Press Briefing with State Department Spokesperson Sean McCormack on Iran Options (Excerpts)

August 16, 2005

Weapon Program: 

  • Nuclear

. . .

QUESTION: In Guardian newspaper, dated August 15 yesterday, an article has been (inaudible) with this title: "How Bush Would Gain From War With Iran." This is a small part --

MR. MCCORMACK: Which newspaper is this?

QUESTION: Guardian.

MR. MCCORMACK: The Guardian newspaper?



QUESTION: President Bush has reminded us that he's prepared to take military action to prevent Iran acquiring nuclear weapons. On Israeli Television this weekend, he declared that all option are on the table. Could you please tell us your comment or reaction?

MR. MCCORMACK: In reaction to a newspaper article? No, I don't think so. We talked about this a lot yesterday and the fact of the matter is that we are strongly in support of the diplomatic efforts that the EU-3 has to negotiate with the Iranian Government concerning its nuclear program. The President reiterated longstanding U.S. policy on this issue. No U.S. President can take any option off the table, that's the - I think if you look back through history, you'll find American Presidents, Republican and Democrat, saying the same thing about a variety of different issues.

Where the focus needs to be on is Iranian behavior. The fact of the matter is that they have begun converting uranium in contravention of their agreement under the Paris accords and they are -- the IAEA is looking at whether or not they have contravened their obligations under the IAEA. Anything else is trying to change the subject. The focus needs to be on Iran and its behavior. That's where our focus is, that's where the focus of the IAEA is and that's where the focus of the EU-3 is. And we're pursuing diplomatic steps, through the EU-3 process, with Iran to try to resolve this issue. If the EU-3 efforts do not come to a positive conclusion, then the next step would be to take the issue to the Security Council. And that's where we are right now, so our focus is on the diplomatic efforts.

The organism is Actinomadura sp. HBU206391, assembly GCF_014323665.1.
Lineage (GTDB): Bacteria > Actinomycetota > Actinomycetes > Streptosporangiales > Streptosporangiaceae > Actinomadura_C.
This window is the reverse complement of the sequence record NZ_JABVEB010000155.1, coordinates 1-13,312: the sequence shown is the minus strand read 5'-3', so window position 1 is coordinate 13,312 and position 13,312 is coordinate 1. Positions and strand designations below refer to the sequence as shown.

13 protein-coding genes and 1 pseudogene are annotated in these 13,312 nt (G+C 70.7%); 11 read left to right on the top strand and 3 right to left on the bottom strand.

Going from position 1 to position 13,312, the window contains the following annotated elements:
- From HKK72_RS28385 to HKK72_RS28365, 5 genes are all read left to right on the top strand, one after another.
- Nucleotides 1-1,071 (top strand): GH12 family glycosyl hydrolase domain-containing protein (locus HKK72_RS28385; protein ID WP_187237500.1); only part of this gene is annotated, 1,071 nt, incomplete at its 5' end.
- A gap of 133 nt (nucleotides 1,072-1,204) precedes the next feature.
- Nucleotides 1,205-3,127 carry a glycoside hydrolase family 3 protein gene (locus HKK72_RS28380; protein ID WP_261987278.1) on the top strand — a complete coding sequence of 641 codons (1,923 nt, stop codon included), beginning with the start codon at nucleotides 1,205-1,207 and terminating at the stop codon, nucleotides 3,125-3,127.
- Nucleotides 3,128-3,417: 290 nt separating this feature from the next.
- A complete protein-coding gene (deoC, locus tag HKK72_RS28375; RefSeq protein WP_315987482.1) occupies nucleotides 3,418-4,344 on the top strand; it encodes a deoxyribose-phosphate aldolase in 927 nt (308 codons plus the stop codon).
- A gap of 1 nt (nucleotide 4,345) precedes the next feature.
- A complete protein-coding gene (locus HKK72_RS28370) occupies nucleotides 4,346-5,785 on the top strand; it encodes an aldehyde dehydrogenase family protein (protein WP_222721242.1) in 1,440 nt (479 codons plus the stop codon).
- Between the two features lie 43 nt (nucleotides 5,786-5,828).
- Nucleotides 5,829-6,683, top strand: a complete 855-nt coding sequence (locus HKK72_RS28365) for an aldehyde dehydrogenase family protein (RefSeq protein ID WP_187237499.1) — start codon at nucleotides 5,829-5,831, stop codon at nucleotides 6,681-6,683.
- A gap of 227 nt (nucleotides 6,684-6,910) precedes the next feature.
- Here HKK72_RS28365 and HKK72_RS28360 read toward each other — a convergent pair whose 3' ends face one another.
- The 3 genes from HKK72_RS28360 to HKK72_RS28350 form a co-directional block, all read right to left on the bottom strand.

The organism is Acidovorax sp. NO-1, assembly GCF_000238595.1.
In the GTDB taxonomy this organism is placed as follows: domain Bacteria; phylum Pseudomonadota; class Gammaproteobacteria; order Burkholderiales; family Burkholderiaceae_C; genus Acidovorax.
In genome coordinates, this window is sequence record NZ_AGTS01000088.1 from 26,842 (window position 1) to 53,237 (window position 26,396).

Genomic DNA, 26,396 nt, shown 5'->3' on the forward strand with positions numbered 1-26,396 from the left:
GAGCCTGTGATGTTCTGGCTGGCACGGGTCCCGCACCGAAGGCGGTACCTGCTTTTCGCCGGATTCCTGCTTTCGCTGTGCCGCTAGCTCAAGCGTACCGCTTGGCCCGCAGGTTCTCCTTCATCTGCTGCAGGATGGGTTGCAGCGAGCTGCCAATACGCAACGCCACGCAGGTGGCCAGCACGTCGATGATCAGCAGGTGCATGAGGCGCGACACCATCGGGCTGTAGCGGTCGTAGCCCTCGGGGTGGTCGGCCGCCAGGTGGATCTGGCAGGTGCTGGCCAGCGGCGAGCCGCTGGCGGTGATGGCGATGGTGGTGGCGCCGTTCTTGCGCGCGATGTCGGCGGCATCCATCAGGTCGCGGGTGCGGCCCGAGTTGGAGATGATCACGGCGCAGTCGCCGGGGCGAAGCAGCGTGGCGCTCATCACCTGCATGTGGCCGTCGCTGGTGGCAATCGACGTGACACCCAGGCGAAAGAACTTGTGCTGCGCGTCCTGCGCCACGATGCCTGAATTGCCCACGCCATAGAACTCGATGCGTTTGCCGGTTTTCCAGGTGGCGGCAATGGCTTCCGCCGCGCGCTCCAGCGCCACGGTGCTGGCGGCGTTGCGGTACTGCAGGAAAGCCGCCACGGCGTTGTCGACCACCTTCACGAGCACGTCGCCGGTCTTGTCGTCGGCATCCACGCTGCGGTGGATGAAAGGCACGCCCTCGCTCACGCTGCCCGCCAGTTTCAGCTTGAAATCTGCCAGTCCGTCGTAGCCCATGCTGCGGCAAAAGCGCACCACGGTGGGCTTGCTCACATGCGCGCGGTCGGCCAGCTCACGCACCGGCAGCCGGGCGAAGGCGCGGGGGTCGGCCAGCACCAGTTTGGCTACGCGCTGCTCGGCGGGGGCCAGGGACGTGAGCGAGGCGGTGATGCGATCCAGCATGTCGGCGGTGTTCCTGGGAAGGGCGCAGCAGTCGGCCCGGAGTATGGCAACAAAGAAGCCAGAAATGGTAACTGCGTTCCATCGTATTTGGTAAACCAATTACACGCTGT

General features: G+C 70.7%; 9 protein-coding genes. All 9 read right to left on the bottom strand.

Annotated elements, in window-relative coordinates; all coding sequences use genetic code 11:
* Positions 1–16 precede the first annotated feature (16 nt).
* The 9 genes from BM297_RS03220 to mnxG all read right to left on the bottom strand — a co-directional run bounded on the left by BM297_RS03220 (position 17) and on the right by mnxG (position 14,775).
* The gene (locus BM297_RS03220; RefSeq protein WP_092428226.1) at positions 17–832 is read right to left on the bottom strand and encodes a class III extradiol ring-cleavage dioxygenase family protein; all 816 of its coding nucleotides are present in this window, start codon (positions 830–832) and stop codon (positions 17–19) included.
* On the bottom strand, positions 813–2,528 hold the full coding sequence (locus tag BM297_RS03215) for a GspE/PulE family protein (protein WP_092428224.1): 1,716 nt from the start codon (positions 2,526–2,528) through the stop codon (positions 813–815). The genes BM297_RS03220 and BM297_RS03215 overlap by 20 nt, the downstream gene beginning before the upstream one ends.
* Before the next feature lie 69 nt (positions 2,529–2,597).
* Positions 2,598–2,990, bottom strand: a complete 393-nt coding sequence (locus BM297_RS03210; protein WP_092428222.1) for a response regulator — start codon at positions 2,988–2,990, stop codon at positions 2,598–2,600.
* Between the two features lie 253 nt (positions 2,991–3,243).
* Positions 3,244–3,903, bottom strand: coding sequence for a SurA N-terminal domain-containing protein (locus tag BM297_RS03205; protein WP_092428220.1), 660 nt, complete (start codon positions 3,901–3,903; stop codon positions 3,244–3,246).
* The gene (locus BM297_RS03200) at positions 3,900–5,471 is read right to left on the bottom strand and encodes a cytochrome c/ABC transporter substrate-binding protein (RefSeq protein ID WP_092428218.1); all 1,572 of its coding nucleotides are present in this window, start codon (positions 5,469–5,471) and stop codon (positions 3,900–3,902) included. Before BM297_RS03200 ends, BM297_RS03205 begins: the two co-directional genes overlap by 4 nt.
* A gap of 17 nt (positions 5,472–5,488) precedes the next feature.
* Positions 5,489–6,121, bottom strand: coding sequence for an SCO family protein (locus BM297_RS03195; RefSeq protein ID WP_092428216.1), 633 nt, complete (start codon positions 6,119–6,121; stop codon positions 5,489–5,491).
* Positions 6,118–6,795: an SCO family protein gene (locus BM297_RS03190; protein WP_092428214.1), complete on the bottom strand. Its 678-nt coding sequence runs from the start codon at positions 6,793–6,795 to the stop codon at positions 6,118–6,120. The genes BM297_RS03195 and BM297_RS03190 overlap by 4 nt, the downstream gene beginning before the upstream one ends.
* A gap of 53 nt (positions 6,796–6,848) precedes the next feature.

Yes, ma'am.

QUESTION: The new government in Iran said today will not any resumption of ties with the United States as long as U.S. fails to respect the greatness and interests of the Iranian people. Do you have any reaction?

MR. MCCORMACK: Well, I think, actually, the United States stands with the Iranian people. We stand with the Iranian people in their aspirations for greater freedom and greater democracy and greater human rights in their own country. So I think that certainly we stand with the Iranian people. The problem is the behavior of the Iranian Government, frankly.

QUESTION: Where do the Iranian people stand if they produce this kind of government?

MR. MCCORMACK: Well, Barry, I think that if you look at the election and look at the atmosphere in which the election took place, I think that we have seen the Iranian process, political process, take a couple steps backwards in terms of the composition of the Majlis and the composition of the government. There was a moment several years ago when the Iranian people saw an opportunity with the election of a new government for greater freedom and greater democracy; unfortunately, that government was not able to fulfill the expectations and the aspirations of the Iranian people.


. . .